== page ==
Impression 3D - DIY - Tech
Ender 3 v2 NEO from Creality - A refresh of the Ender 3 v2

Today we will test the Ender 3 v2 Neo from Creality. It's an improved version of the Ender 3 v2 and we're going to look together at what's new.


In the box, we find the screen, the assembly instructions, a big bag with all the screws, tools, filament, a cutter. Then, we find the power cable, the spatula, the coil support. We take out the fully pre-assembled post and the base at the same time, which is already connected.


For the assembly, it is super fast, we put the post on the base, that we screw from below with 4 screws. We screw the support of the screen with 3 screws and we insert the cable. We connect the motor of the Z axis. Then, it is the motor of the extruder, the X axis, the endstop and finally the support of coil on the top. And after a small adjustment of the eccentric nuts of the plate, we are ready to print.


Concerning the characteristics, we keep a printing volume of 220 by 220 by 250 mm. The screen with wheel remains the same as before, it has the merit of being simple, but effective. The plate can go up to 100°C and the nozzle 260°C. On the bowden type system, the deported extruder is made of aluminium to avoid the broken arms that we had on the first versions.

What's new on the Ender 3 v2?

We gain the CR-Touch for the automatic leveling of the tray. The cart has a clear new look, and the radiator is much larger than before.

The ends of the X axis are taken from the Ender 3 S1 Pro. The flexible magnetic plate is taken from the Ender 3 S1 and really sticks. The manual extruder drive wheel is the same, but it's a shame they didn't try to recall the red side on the wheel.


Inside the printer, as you would expect, there is a 32-bit 4.2.2 motherboard.

To be improved

We find the same internal structure of the extruder with a small blower on the side. This was not so much a detriment to the original Ender 3, but I would have appreciated a little upgrade on that side.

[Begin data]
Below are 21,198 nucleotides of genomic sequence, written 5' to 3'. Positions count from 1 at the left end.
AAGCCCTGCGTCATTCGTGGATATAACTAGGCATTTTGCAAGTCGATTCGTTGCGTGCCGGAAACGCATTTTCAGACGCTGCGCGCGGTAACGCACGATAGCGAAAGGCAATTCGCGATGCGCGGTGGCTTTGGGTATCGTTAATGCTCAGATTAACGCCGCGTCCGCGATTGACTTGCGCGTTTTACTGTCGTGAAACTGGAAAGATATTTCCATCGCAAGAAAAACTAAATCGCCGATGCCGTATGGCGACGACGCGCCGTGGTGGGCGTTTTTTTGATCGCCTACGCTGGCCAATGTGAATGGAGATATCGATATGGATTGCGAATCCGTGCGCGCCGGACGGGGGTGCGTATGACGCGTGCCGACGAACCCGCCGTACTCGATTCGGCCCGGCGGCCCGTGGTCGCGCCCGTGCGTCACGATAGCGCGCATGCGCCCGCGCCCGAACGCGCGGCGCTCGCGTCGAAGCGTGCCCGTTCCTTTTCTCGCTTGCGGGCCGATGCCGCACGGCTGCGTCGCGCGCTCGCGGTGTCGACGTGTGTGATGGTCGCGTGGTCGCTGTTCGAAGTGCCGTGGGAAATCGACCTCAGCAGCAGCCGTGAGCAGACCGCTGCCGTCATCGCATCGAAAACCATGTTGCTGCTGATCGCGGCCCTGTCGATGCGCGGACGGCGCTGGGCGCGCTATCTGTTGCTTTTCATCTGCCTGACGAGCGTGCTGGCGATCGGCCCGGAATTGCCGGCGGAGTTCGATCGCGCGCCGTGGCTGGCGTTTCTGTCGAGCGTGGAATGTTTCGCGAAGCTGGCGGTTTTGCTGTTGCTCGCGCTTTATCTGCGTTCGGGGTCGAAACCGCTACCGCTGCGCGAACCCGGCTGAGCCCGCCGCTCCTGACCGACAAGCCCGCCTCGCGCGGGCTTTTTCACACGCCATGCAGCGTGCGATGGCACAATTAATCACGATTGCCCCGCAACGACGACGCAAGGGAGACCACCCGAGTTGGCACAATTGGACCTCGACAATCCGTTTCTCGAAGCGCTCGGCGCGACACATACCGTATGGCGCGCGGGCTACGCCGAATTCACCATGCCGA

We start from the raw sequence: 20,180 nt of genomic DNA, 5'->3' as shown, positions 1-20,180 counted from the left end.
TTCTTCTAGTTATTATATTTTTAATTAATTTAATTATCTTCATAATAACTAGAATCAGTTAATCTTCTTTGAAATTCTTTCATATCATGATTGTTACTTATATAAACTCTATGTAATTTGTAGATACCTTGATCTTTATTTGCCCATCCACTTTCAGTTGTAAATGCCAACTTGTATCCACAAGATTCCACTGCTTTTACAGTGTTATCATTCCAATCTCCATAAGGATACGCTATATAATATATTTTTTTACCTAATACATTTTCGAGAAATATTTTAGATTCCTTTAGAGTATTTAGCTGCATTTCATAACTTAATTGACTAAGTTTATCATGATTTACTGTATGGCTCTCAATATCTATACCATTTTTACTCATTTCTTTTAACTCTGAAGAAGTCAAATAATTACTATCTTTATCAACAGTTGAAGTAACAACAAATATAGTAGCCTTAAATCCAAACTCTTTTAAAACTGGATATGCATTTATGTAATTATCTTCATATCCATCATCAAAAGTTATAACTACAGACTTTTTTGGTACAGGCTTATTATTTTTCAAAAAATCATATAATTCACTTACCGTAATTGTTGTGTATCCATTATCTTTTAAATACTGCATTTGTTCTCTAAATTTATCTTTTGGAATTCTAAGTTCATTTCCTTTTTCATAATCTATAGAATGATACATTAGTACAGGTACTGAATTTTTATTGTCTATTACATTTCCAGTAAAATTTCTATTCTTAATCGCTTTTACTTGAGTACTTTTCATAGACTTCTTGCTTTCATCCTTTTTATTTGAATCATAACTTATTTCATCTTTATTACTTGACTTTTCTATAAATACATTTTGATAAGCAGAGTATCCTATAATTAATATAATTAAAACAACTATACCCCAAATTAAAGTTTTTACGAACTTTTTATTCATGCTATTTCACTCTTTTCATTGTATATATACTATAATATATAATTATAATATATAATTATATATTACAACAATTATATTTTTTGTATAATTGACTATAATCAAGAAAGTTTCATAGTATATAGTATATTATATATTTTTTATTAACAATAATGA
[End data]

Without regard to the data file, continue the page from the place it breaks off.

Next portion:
Temperature rise of the bed

The heating of the bed is relatively fast, it takes less than 3 minutes to get there. At the beginning, you can see the screws that hold the tray in place, but you soon get a homogeneous surface. If we were to be picky, we could guess that it is slightly less hot in the back left corner, but this should not impact your impressions.

Test prints

My first test impressions showed a small problem of crushing layers always at the same place. The first cube also showed a lot of under extrusion. So I calibrated it using my online tool indicating that when I asked to extrude 100mm, it was 8.5mm short. Which is quite a bit. So I was supposed to go from 93 pitches/mm to over 100, but I stayed at 100 pitches/mm on the machine to start.

And even after having the Z-axis height moved back and forth quite a bit, the layer crush defect was still present on the second calibration cube and we seemed to have an over extrusion because of that. So I tested with a Benchy to see if the result was related to the gcode, but same result. So to test it, I took off the threaded rod of the Z axis to see if it was better, but no. From there, the problem was probably the wheels that hold the axis horizontally. I loosened them a bit and then the defect disappeared.

So if we now look at a calibration cube, we can see that the rendering of the faces is quite smooth, the cooling inside the letters seems to work quite well. There is no ghosting on the Y side. On the other hand for the top face we are still a little under extrusion. So I will be able to increase the number of steps/mm for the extruder and go beyond the 100 as initially calculated.

Then on the Benchy, the hull is really well shaped. The cooling on the top of the cabin is correct. There is the slight under extrusion because I only modified it after my tests. But overall, the rendering is very satisfactory.

Finally on my KGY test print, the letters are well drawn, there is a slight stringing, perhaps related to the filament. We can play a little on the temperature and the retraction on the slicer to make it disappear. The Y is clean. There is no ghosting on it. You can see the slight stringing. The overhang is well cooled, but we see the limitations of using a blower only on one side with proper cooling on the right side of the print where the blower is, but a lack on the left. And the top is very smooth.


With this new Neo version of the Ender 3 v2, Creality has added an intermediate model that could be placed between the v2 and the Ender 3 S1. Especially for those who want to stay on a bowden type system. And after calibration of the extruder and the eccentric nuts on the horizontal axis and the platen, we find similar results to the original Ender 3, but we gain on the platen and the CR-Touch. Is it worth the extra cost on the starting price? It's up to you to make your calculations according to the price where you will find it and the upgrades that interest you.

Bye bye!


Made by KaminoKGY ;)
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